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Duran Duran

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ALSO: Don't miss David Medsker's list of Duran Duran Deep Cuts!

Forgive me if I avoid the whole recount-the-band’s-history thing. Anyone who wants to know that stuff knows it already, and those who don’t should check out Wikipedia’s magnificent recap. Let’s deal with some big picture stuff instead.

It may seem an odd thing to say for one of the most popular bands of the ‘80s, but in many regards, Duran Duran actually had it tough when they were at their peak. When the girls gravitated to them, the music press, who up to that point had given their first two albums warm to glowing reviews, viciously turned on them. Meanwhile, all of their Top of the Pops peers – Madonna, Michael Jackson, Prince, Bruce Springsteen, even Cyndi Lauper – received a free pass for virtually everything they did. Not so, Duran Duran. “Rolling Stone” only put them on the cover once and it was a reluctant once, since Duran was the biggest band in the world and there was no way “Rolling Stone” couldn’t put the band on the cover. When the Duran mania began to ebb a little, the press hit them even harder. Their best reviews post-Rio came in 2004 when they released Astronaut, and that was due in no small part to the fact that the music press or yore had been replaced by children of the ‘80s, many of whom grew up admiring the band. Children like, well, me.

But to be fair, Duran Duran did bring some of that misery on themselves. Their 1990 album Liberty was one of the most overcooked albums in history (Chris Kimsey, hang your head in shame). 2000’s Pop Trash was the best example of truth in advertising since the TV show “Jackass.” And then there’s the band’s 1995 covers album Thank You, which Q Magazine declared in April of this year was the worst album of all time. With each of those lows, however, was an equal but opposite high. Duran Duran, a.k.a. The Wedding Album, was a tremendous success, landing the album and two singles in the Top 10. 1997’s Medazzaland may have been hamstrung by an awful first single (“Electric Barbarella”), but the rest of the album is absolutely better than you think it is. And then there’s Astronaut, which might be the first Duran album to be over-praised a bit. It’s good, yes, but they made other albums that deserved the press that Astronaut received.

For a band that was once treated as a scourge on the musical landscape, the truth is that a lot of very, very good bands on the current scene cite Duran Duran as an influence, including Franz Ferdinand, the Killers, Scissor Sisters and Garbage, to name a few. And let us not underestimate the importance of shooting those exotic videos when they did. Were they gaudy? Sure. But up to that point, music videos were shot in six hours on a soundstage in Hoboken with a disco ball and some tarps hanging on the walls (see Laura Branigan’s “Gloria,” if you want a good laugh). The idea of going to Antigua, or Sri Lanka, or even doing one on a soundstage but spending a million dollars on it, was unheard of. Without Duran’s splashy vids, it’s entirely possible that the idea of music video as a promotional tool is dead by 1984. MTV should be sending these guys Christmas cards every year for the rest of their lives.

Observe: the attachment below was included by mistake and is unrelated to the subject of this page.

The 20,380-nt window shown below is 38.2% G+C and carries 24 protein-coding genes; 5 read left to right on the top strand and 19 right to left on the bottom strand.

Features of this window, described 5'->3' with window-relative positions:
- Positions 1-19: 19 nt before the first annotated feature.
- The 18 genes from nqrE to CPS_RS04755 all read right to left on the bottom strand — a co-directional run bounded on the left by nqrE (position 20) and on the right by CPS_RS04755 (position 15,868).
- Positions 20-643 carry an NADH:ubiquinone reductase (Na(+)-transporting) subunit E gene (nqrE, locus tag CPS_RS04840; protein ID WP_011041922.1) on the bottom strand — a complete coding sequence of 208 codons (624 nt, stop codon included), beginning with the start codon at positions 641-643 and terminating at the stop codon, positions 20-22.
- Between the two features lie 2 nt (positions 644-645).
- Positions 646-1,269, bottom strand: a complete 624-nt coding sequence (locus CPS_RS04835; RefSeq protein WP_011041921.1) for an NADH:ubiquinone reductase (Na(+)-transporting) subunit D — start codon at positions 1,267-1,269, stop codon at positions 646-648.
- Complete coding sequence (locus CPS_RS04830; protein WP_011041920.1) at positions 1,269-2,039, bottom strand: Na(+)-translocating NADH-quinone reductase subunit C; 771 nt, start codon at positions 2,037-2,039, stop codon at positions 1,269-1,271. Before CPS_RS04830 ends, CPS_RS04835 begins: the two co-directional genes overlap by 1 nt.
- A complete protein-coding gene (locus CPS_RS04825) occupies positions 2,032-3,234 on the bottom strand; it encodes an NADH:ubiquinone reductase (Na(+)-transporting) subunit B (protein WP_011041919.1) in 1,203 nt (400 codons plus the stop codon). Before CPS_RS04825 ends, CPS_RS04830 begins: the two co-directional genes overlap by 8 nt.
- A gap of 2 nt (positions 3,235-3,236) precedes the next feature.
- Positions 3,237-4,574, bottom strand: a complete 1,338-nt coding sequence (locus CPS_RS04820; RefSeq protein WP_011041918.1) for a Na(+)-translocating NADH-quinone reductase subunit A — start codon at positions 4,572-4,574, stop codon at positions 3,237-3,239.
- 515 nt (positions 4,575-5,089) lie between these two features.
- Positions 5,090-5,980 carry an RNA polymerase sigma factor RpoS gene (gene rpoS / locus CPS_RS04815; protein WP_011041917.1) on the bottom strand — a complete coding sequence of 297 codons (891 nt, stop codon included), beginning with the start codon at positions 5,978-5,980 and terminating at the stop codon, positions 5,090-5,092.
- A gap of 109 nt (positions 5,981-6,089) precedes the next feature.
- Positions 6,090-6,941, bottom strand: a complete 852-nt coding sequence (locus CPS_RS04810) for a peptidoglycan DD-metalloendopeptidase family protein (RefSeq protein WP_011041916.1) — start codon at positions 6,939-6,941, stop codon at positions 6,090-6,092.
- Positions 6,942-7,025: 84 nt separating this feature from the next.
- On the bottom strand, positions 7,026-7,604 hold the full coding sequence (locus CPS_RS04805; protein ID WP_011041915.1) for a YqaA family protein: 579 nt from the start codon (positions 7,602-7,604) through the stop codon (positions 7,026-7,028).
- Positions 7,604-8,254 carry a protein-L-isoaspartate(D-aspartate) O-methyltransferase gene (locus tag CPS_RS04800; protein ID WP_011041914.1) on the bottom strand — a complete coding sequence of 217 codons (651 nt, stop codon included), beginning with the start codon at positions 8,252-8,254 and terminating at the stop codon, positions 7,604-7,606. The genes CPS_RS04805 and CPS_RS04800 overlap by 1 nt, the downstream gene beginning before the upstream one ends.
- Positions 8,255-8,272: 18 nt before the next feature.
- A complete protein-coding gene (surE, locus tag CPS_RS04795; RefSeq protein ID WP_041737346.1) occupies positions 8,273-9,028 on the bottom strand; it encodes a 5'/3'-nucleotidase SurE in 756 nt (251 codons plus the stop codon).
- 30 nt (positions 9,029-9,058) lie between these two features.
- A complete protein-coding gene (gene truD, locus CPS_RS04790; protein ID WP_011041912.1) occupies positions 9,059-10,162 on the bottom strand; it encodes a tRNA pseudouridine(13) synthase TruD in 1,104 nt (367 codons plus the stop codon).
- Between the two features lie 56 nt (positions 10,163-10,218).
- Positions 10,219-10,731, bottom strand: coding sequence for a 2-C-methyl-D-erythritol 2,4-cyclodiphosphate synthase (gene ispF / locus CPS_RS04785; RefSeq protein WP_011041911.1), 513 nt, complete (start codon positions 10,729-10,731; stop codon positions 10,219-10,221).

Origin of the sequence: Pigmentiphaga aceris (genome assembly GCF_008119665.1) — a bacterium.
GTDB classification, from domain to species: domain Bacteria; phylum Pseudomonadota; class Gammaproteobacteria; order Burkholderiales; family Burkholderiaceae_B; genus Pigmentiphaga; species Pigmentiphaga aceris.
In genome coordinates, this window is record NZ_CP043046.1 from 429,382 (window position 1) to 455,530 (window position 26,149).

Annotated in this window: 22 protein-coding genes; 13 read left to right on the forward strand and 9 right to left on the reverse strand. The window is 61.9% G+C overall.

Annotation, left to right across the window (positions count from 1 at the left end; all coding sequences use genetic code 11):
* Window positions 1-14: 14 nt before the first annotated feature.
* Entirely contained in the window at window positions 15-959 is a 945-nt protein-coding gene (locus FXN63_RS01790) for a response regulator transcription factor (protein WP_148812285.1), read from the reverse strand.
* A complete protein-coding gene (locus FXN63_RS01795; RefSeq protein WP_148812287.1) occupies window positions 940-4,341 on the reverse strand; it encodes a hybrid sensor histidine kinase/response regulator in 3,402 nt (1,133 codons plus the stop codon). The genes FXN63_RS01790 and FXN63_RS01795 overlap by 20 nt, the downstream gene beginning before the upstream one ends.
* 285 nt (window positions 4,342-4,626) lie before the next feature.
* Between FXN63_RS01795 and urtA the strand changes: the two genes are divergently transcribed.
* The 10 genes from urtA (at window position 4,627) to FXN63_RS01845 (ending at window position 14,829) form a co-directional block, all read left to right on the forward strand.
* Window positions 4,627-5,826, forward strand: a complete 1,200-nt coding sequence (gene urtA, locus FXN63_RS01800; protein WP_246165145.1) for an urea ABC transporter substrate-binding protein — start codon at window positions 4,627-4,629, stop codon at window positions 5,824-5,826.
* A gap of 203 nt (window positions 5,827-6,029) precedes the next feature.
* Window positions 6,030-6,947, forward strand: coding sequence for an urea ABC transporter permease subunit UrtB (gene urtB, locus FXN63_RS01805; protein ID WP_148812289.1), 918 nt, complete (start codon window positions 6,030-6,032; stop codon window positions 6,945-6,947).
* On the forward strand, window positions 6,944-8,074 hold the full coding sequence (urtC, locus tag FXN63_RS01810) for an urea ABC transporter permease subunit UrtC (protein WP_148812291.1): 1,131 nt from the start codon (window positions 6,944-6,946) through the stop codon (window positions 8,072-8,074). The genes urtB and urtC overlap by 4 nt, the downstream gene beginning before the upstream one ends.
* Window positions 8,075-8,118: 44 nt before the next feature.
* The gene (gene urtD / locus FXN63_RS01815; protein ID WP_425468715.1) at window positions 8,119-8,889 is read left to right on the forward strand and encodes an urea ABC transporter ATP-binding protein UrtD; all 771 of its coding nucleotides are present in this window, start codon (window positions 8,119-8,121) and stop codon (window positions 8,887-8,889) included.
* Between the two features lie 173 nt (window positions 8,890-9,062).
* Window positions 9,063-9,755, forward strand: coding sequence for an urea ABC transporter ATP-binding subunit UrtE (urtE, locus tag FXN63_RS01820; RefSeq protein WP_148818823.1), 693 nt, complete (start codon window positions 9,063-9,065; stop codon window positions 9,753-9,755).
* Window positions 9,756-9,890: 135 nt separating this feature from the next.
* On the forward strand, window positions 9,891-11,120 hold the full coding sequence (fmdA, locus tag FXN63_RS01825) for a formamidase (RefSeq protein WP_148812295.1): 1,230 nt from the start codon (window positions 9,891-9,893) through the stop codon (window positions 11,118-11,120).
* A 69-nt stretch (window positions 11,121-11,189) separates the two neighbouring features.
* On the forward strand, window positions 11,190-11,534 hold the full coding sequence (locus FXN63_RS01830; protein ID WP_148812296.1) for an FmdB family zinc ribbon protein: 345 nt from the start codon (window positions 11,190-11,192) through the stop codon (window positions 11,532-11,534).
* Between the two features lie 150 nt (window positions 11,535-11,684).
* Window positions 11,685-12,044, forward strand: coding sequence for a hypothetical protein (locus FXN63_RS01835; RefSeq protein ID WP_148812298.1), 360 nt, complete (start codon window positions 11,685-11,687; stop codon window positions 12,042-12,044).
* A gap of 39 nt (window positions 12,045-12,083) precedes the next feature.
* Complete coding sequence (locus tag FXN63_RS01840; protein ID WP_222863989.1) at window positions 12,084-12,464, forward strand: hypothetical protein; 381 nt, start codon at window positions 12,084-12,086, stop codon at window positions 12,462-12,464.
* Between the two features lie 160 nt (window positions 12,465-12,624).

The band is finishing up work on their twelfth studio album (not including side projects Arcadia and the Power Station), and even roped in Justin Timberlake for a track. The stage seems set for Duran Duran to become megastars again, and good for them. They have endured more hardships than any of their ‘80s peers combined (Simon nearly drowns in 1985, John goes down a drug-fueled rabbit hole, Roger retires from the business for 15 years), and somehow came out of it in one piece. It may be much, much later than they would have liked, but at long last, Duran Duran finally has it all. As Tears for Fears said on their (awesome) last album, everybody loves a happy ending.

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Duran Duran on the Web

Duran Duran.com
The official web site of the band.

Duran Duran Says

John: "That’s how me and Nick became friends...we were both into girls’ clothes..."

Nick: "That wretched boat in the “Rio” video. God, I hated that boat. Wrecking my Antony Price suit with all those dreadful waves splashing everywhere. Really! Tie the damn things up and have a couple of cocktails on them!"

Simon: "I’d spent my entire teenage years suffering one unrequited love affair after the other. I was so shy I couldn’t even talk to girls. If I fancied them, I’d follow them home, but I didn’t have the guts to approach them. I was a teenage stalker. The same went for John. The first time I saw him, he was this specky geek with nicotine-stained fingers, trembling with fear at the prospect of having to meet people. And his name wasn’t even John. It was Nigel. He was a Nigel with glasses, poor sod. I remember staring at his face and slowly realizing that he was rather beautiful, exquisite in fact. I mean, this was the best looking guy I’d seen in years, maybe my whole life. Losing his glasses and changing his name to John was the best thing he ever did. He was a man transformed. To see him in action was incredible. He could charm the knickers off anyone."

Andy: "I'd always felt like being weird, but there was no one to be weird with in Newcastle." Roger: "You can't scratch your bum in public anymore."

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